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How to Cope With Bereavement and the Bereaved

When somebody we love dies, it can knock even the most emotionally sturdy of us completely sideways. The strength of our reaction will depend not only on how the person died, but also on our relationship with them. Cynthia Spillman shares her experience of bereavement and offers advice to the newly bereaved and those supporting them and tries to answer the question 'what to do when someone dies?'

The only way is up

A sudden death is likely to cause much more distress than a loss which was anticipated. In any case, the healing process will take time and certainly can’t be rushed. Even though we all know that, at some stage, we’re going to experience significant loss, we tend to avoid facing our feelings head-on. In this article, I’ll make suggestions that I hope will help you to navigate through grief.

Where do I begin?

If at all possible, do go to say goodbye to your loved one, either in the hospital, funeral home or at the funeral ceremony itself. This is very important and is a step towards achieving closure. It’s common, but misguided, to prevent children from attending the funeral. Research demonstrates that it’s far better - and less harmful - for children to face the reality of death, than perhaps to fantasise about what has happened to their loved one. Often it’s actually parents’ own fears of not being able to cope with their upset child which is the real issue. Children might react totally differently to a loss than an adult. I would not recommend presuming to know how they’re feeling and projecting our own feelings onto them. 

Immediately after the death, it’s perfectly normal to feel desperate with grief and despair. I lost Anthony, my five year old son, in 1987. I felt completely disconnected from the rest of the world and struggled to understand how life could just carry on – how I could carry on – after such a catastrophic loss? I offer the following advice:

If you’re newly bereaved, do find a non-judgemental confidante – ideally, someone with whom you’re comfortable talking about your feelings. Then, remember always to take it one day at a time and be gentle on, and look after, yourself. 

If you’re supporting a bereaved person, just be there for them – you don’t have to try to fix the unfixable, you just need to listen. Don’t be afraid to touch or hug the bereaved person – but do take your lead from them. I also think that if you don’t know what to say, it’s much better to say so upfront if you can, rather than to risk saying the wrong thing or – worse – saying nothing at all.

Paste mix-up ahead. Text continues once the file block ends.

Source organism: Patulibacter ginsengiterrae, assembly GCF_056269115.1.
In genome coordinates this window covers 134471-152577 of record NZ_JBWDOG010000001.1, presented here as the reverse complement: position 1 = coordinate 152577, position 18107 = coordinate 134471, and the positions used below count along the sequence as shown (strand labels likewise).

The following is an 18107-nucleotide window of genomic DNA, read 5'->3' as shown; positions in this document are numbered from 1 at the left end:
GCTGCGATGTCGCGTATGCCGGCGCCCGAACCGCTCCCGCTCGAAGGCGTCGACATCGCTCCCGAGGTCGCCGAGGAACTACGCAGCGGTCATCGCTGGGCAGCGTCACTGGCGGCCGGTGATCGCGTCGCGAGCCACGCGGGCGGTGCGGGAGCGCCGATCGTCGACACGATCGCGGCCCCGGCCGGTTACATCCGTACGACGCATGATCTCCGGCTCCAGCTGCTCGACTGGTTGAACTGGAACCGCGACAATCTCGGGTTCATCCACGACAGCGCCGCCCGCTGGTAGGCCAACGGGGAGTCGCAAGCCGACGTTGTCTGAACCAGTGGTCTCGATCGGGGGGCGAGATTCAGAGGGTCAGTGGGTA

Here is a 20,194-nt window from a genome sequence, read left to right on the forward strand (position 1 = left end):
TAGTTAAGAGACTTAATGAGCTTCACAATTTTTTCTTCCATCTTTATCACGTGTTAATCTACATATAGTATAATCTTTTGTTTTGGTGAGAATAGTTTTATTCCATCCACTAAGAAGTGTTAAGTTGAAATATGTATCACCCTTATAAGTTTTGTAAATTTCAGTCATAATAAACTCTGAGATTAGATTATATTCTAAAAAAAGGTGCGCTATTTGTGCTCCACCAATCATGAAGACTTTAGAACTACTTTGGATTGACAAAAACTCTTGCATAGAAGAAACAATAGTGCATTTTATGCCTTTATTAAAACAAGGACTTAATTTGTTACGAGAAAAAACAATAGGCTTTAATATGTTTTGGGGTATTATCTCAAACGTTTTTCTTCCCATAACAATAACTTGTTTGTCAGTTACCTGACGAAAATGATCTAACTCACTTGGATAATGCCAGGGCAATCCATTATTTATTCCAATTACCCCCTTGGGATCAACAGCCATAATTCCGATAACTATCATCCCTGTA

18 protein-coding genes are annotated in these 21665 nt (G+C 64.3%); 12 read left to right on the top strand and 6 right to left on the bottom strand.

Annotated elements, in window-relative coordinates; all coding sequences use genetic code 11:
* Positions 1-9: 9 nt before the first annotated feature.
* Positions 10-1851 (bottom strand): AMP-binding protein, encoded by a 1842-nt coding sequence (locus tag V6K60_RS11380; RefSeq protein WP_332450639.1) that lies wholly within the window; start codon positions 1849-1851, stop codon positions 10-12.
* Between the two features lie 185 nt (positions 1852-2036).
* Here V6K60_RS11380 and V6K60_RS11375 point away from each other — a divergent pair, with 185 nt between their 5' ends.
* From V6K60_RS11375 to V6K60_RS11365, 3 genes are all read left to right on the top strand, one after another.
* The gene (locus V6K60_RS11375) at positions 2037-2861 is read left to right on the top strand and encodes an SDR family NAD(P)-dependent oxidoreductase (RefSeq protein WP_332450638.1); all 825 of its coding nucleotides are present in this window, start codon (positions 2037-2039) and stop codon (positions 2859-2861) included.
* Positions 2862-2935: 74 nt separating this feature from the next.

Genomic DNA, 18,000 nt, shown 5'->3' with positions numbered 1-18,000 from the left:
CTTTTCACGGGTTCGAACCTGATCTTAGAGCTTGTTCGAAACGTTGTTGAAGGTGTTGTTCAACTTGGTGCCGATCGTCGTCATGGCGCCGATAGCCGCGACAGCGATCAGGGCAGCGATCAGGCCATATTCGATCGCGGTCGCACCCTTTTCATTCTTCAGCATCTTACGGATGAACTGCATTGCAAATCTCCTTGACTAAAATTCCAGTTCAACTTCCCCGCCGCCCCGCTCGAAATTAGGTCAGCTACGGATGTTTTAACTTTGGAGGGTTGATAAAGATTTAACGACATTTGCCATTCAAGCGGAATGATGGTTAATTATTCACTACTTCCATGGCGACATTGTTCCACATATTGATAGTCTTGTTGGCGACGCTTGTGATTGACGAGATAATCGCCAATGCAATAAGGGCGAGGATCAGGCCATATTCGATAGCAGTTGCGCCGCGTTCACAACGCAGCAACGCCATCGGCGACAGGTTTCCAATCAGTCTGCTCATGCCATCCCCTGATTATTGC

Establish a support network

Grief ebbs and flows to its own rhythm. I found it enormously helpful to meet up regularly with a parent who had also lost a young child – and who had gone on to live a contented life, despite her terrible loss. Dinah was a winner for me because, having survived her own loss with dignity, she offered me hope.

You might therefore want to seek out a bereavement peer support group. You might be pleasantly surprised by who comes forward - Dinah was a total stranger, introduced to me by a mutual friend, and we’ve enjoyed an enduring friendship for 24 years.

Lastly, professional support has its role, particularly if you can find someone who has “been there”. Whatever approach you choose, at all costs do avoid trying to heal the pain with alcohol or drugs. Reality will still be there when you come to. It’s far better to access the courage within to face those feelings and to sit with, and process, them. If in doubt, or difficulty, always consult your doctor.

Special days – high days and holidays

Birthdays, Christmas, anniversaries and family get-togethers can be especially difficult. My advice is to plan ahead to the special day, allow yourself an escape route and, if your feelings are still too raw don’t feel that you absolutely have to go. Mark the day in a way which feels appropriate to you. I can’t emphasise it enough: give yourself time.

Pay it forward

When you’ve healed sufficiently, reach out and help someone else. The rewards will be tremendous and you’ll also be honouring your loved one. Eventually some normality will return to life . You’ll never forget your loved one, but you’ll learn to live with the loss. At times, the sadness will return. But you will have survived and hopefully helped someone else answer the question of 'what to do when someone dies?'

Cynthia Spillman (www.cynthiaspillman.co.uk) is an expert on overcoming adversity and bereavement, a Director of Chosen Inheritance, (www.choseninheritance.co.uk) and Bereavement Director of probatesupermarket.com (www.probatesupermarket.com).